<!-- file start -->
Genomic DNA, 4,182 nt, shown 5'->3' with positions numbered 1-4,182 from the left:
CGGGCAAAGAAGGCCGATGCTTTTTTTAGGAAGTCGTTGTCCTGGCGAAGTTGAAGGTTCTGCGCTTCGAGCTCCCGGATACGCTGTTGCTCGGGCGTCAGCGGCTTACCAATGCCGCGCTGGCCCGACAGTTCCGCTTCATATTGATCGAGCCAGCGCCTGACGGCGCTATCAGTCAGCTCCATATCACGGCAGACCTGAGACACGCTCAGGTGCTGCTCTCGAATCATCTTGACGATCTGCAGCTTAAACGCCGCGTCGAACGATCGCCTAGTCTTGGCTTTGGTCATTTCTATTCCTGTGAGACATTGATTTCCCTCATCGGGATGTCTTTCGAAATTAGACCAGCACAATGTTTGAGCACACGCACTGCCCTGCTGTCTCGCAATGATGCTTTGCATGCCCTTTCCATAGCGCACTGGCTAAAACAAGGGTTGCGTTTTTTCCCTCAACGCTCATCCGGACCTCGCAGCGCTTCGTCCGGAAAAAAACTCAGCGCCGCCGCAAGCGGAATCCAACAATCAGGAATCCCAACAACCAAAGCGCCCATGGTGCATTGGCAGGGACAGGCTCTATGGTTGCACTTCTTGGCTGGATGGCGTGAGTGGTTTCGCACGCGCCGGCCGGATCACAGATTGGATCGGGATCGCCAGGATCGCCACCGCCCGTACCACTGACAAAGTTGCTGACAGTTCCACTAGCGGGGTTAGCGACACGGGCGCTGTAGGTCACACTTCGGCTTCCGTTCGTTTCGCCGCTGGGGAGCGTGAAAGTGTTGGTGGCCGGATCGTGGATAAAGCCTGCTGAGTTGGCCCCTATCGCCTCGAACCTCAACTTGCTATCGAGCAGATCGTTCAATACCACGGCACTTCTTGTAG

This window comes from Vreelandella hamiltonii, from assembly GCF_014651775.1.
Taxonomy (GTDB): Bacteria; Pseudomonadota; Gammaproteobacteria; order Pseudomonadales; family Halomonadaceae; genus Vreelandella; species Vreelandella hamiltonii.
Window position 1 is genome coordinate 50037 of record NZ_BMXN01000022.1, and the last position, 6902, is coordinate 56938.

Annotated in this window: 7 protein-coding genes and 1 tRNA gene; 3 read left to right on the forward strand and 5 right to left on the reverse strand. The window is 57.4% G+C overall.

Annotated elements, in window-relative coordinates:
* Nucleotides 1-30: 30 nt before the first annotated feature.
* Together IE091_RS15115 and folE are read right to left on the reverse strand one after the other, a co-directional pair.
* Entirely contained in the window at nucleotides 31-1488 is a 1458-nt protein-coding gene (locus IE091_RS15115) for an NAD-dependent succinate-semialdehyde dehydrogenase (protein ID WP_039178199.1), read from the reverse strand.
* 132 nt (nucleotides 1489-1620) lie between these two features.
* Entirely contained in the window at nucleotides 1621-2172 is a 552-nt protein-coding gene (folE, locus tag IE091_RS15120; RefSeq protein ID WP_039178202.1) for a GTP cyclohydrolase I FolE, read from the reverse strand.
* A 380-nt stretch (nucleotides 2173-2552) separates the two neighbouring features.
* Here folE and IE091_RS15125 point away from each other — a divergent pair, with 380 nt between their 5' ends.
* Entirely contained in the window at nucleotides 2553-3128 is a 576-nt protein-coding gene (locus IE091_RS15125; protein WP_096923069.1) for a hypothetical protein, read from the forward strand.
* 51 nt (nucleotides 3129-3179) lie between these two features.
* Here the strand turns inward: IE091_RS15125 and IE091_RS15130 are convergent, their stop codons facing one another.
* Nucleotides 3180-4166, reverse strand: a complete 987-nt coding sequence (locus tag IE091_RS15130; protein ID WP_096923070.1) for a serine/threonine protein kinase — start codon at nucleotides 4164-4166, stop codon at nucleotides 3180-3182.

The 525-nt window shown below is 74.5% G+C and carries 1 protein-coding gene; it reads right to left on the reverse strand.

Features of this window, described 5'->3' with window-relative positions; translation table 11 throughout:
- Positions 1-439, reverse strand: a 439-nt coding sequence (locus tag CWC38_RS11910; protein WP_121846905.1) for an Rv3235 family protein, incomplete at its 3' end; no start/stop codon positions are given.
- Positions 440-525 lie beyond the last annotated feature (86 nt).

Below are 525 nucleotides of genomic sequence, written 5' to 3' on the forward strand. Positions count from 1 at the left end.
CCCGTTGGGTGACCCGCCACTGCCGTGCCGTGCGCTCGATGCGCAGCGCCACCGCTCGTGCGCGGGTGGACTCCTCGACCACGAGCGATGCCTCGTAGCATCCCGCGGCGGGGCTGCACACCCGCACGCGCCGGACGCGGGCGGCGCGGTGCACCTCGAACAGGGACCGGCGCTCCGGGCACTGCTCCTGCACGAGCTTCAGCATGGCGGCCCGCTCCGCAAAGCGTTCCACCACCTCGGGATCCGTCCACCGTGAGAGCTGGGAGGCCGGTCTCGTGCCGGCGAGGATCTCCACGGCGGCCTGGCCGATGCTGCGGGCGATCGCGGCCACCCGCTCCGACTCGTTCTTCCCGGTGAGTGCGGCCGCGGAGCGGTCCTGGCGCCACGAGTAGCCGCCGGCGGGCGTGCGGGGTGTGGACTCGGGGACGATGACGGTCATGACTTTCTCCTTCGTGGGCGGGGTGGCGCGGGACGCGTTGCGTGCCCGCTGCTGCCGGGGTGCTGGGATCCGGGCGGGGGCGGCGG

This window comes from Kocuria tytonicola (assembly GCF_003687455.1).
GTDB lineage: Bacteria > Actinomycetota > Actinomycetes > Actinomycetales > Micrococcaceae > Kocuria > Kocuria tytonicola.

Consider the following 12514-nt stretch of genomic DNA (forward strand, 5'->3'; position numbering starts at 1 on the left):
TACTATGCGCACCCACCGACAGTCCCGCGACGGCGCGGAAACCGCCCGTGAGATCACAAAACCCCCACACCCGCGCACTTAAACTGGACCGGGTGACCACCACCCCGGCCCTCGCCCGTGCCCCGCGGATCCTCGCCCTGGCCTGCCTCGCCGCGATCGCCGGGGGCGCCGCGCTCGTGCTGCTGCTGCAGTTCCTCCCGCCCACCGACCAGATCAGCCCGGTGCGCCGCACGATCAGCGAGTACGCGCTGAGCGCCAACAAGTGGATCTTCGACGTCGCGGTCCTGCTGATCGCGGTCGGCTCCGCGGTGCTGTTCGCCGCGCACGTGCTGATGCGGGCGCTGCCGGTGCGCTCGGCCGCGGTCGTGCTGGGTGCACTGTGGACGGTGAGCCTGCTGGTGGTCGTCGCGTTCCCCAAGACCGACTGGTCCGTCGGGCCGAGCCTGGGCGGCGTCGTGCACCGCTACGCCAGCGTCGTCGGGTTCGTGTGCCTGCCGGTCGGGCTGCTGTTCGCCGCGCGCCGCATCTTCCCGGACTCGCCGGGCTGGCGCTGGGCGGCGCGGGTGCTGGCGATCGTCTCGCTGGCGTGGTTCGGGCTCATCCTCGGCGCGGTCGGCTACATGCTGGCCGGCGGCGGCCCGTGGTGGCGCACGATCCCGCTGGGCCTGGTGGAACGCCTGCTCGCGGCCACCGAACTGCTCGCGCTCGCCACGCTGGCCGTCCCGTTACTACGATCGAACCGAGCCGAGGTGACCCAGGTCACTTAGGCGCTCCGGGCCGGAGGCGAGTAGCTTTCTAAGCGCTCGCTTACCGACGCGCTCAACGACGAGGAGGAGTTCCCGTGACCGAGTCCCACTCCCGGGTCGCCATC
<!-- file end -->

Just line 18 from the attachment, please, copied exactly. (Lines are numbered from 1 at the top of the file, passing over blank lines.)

* Nucleotides 3180-4166, reverse strand: a complete 987-nt coding sequence (locus tag IE091_RS15130; protein ID WP_096923070.1) for a serine/threonine protein kinase — start codon at nucleotides 4164-4166, stop codon at nucleotides 3180-3182.